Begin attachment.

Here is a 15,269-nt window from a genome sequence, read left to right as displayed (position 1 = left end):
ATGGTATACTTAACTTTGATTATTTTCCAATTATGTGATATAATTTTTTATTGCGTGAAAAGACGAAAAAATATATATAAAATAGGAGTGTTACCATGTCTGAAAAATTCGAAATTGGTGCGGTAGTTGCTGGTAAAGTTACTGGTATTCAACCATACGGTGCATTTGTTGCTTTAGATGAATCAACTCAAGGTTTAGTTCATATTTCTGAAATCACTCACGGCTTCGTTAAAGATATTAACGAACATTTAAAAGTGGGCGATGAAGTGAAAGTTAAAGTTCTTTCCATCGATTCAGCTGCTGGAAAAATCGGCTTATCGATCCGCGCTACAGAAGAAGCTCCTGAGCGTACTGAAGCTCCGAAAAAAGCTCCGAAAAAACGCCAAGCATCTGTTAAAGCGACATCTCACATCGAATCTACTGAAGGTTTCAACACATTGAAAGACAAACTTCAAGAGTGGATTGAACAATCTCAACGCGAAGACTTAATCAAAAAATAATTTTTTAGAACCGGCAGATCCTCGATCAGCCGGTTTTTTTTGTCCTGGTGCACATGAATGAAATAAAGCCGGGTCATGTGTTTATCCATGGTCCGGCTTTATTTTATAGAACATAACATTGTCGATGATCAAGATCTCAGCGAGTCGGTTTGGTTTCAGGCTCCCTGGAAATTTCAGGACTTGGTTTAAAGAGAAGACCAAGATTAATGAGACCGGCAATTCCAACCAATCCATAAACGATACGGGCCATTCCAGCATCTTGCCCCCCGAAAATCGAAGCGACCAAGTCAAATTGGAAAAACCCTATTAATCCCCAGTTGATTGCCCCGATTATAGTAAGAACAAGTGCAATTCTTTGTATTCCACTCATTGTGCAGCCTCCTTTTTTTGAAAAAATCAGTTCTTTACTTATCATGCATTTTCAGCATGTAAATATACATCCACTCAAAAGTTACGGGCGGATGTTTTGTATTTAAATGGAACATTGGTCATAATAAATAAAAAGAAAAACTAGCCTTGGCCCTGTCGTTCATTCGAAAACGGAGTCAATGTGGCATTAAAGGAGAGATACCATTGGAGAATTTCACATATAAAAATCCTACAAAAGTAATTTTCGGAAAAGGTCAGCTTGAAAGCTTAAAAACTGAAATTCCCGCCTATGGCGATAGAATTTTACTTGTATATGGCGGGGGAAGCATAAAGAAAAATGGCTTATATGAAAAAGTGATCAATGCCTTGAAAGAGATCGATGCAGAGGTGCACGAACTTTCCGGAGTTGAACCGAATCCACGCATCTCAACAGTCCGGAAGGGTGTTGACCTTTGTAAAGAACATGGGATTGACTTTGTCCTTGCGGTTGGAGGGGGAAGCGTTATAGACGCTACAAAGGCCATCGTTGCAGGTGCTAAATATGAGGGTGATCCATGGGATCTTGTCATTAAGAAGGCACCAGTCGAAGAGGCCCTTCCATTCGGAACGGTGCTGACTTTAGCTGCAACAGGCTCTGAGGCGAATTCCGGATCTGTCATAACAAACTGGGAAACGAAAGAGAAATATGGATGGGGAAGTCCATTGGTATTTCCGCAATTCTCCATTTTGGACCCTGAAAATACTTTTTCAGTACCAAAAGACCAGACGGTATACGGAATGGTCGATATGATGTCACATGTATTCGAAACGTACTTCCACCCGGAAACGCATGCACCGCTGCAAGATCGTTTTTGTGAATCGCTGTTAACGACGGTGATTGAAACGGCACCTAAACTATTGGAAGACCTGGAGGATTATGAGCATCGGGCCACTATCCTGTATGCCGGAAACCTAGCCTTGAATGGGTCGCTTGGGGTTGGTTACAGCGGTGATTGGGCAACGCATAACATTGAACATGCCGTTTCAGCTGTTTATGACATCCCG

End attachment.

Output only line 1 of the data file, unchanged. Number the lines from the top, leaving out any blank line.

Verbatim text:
Here is a 15,269-nt window from a genome sequence, read left to right as displayed (position 1 = left end):